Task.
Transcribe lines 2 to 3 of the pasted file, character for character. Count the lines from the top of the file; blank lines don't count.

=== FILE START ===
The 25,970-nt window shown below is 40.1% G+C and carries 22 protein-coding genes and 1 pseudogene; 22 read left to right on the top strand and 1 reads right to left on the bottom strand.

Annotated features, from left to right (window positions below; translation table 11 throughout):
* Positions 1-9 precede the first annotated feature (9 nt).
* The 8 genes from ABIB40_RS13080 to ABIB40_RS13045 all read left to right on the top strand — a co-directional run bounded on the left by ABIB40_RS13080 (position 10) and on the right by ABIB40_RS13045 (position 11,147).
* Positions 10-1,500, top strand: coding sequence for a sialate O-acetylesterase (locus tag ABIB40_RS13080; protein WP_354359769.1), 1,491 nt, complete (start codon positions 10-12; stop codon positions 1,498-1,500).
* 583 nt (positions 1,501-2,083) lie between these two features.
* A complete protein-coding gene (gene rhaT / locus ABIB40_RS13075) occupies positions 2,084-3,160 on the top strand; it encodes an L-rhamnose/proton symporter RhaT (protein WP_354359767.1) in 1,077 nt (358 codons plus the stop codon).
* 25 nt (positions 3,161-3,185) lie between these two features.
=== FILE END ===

Annotated features, from left to right (window positions below; translation table 11 throughout):
* Positions 1-9 precede the first annotated feature (9 nt).